Tunable Matching Networks:

Tunable Matching Networks RF MEMS tunable matching networks can be used to maintain maximum transmit power while changing carrier frequency or while scanning. Maximum transmit power can be maintained by transforming the optimal load impedance to the changing active antenna element impedance.

Radar Subsystems: Active Electronically Scanned Arrays:

Radar Subsystems: Active Electronically Scanned Arrays RF MEMS components are passive and reciprocal, and offer lower insertion loss, higher linearity and power handling, obviating distributed amplification within the T/R module. T/R modules also allow for amplitude and (group delay) phase shift control. Therefore a single duplexer can route the RF signal through a reciprocal common T/R path, solving the on-chip feedback problem.

T/R Module:

T/R Module

Passive Electronically Scanned Arrays:

Passive Electronically Scanned Arrays The p- i -n diodes can be replaced with RF MEMS switches, switched capacitors and varactors , to yield light-weight passive electronically scanned Arrays with low power consumption for airborne and spaceborne platforms. Lenses : The unit cell of a lens is a cascade of an antenna, a (true-time-delay) phase shifter, and an antenna. A lens captures an unbounded wave, phase shifts and reradiates the guided wave.



Reflect Arrays:

Reflect Arrays Reflect arrays are resonant tile assemblies based on tunable impedance surfaces or wideband brick assemblies based on end-fire radiating antennas and (true-time-delay) phase shifters. An unbounded wave is reflected by a tunable surface in a desired direction by tuning the surface impedance of unit cells to obtain a linear reflection phase shift progression over the surface. A unit cell of a tunable impedance surface consists of electrically small reflecting strips that are connected by RF MEMS switches, switched capacitors, or varactors .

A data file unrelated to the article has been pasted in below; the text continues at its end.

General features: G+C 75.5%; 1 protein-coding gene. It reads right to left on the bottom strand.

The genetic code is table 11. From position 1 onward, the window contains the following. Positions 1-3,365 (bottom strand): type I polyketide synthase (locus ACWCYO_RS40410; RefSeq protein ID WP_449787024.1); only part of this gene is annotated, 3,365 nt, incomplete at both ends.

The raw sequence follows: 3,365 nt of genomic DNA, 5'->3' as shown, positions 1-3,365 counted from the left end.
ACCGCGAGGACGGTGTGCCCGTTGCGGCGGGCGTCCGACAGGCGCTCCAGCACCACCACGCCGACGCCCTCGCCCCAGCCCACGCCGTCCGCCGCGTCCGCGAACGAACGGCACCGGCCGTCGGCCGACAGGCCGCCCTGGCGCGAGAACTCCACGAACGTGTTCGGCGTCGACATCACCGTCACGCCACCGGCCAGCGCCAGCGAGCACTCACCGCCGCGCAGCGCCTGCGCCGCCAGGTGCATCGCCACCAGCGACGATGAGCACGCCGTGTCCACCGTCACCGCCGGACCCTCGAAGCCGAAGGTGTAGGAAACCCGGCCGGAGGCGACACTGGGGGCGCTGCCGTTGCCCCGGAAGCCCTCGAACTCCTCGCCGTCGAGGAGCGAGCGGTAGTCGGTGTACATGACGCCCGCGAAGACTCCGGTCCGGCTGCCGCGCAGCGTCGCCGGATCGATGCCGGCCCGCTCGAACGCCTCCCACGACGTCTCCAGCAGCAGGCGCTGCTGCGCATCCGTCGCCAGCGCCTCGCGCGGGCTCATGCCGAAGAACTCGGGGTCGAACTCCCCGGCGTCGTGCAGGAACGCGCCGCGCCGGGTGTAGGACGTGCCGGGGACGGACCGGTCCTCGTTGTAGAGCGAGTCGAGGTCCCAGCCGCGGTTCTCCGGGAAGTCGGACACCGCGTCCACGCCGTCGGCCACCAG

Brick-assembled reflect arrays:

Brick-assembled reflect arrays Brick-assembled reflect arrays based on antennas and (true-time-delay) phase shifters capture the unbounded wave, and (group delay) phase shift, reflect and reradiate the guided wave.

Switched Beamforming Networks:

Switched Beamforming Networks A switched beamforming network based on a combination of a focal plane scanner and an RF MEMS single pole N throw switch provides true-time-delay beam steering by commutating between the N beam ports on the focal arc. But lacks the long-range search and track capability of (true-time-delay) phase shifter based lenses, reflect arrays and subarrays .


Radomes A radome protects the radar antenna against adverse environmental conditions. It may be a frequency selective surface, a limiter, a polarization transformer, or a shutter. RF MEMS technology can be used to tune a frequency selective surface, to limit the input power using self-actuation, to reconfigure the polarization of a polarizer, or to shut the radome .